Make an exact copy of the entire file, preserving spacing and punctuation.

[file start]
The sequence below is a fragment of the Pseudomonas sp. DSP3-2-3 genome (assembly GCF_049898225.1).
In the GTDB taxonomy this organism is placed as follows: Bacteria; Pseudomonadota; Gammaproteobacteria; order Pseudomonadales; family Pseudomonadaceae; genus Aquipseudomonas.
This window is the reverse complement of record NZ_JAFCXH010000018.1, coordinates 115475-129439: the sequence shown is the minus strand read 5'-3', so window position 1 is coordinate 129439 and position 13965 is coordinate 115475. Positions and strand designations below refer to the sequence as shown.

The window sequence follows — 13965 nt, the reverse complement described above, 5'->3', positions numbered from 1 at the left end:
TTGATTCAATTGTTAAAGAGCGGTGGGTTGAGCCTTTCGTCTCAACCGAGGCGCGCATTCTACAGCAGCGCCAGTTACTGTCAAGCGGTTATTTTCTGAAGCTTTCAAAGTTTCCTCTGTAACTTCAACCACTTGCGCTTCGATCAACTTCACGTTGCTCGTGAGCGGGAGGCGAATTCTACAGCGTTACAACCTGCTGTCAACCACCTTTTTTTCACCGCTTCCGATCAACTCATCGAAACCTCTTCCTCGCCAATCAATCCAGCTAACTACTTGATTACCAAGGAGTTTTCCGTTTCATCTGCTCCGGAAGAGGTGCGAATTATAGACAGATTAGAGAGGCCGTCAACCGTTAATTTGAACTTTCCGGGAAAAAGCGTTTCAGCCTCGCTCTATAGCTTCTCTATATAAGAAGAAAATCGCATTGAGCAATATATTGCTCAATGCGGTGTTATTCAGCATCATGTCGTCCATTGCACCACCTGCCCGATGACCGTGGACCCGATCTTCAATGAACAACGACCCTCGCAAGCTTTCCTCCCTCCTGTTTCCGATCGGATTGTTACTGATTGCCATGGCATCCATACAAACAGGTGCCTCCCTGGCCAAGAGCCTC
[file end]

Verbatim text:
The sequence below is a fragment of the Pseudomonas sp. DSP3-2-3 genome (assembly GCF_049898225.1).
In the GTDB taxonomy this organism is placed as follows: Bacteria; Pseudomonadota; Gammaproteobacteria; order Pseudomonadales; family Pseudomonadaceae; genus Aquipseudomonas.
This window is the reverse complement of record NZ_JAFCXH010000018.1, coordinates 115475-129439: the sequence shown is the minus strand read 5'-3', so window position 1 is coordinate 129439 and position 13965 is coordinate 115475. Positions and strand designations below refer to the sequence as shown.

The window sequence follows — 13965 nt, the reverse complement described above, 5'->3', positions numbered from 1 at the left end:
TTGATTCAATTGTTAAAGAGCGGTGGGTTGAGCCTTTCGTCTCAACCGAGGCGCGCATTCTACAGCAGCGCCAGTTACTGTCAAGCGGTTATTTTCTGAAGCTTTCAAAGTTTCCTCTGTAACTTCAACCACTTGCGCTTCGATCAACTTCACGTTGCTCGTGAGCGGGAGGCGAATTCTACAGCGTTACAACCTGCTGTCAACCACCTTTTTTTCACCGCTTCCGATCAACTCATCGAAACCTCTTCCTCGCCAATCAATCCAGCTAACTACTTGATTACCAAGGAGTTTTCCGTTTCATCTGCTCCGGAAGAGGTGCGAATTATAGACAGATTAGAGAGGCCGTCAACCGTTAATTTGAACTTTCCGGGAAAAAGCGTTTCAGCCTCGCTCTATAGCTTCTCTATATAAGAAGAAAATCGCATTGAGCAATATATTGCTCAATGCGGTGTTATTCAGCATCATGTCGTCCATTGCACCACCTGCCCGATGACCGTGGACCCGATCTTCAATGAACAACGACCCTCGCAAGCTTTCCTCCCTCCTGTTTCCGATCGGATTGTTACTGATTGCCATGGCATCCATACAAACAGGTGCCTCCCTGGCCAAGAGCCTC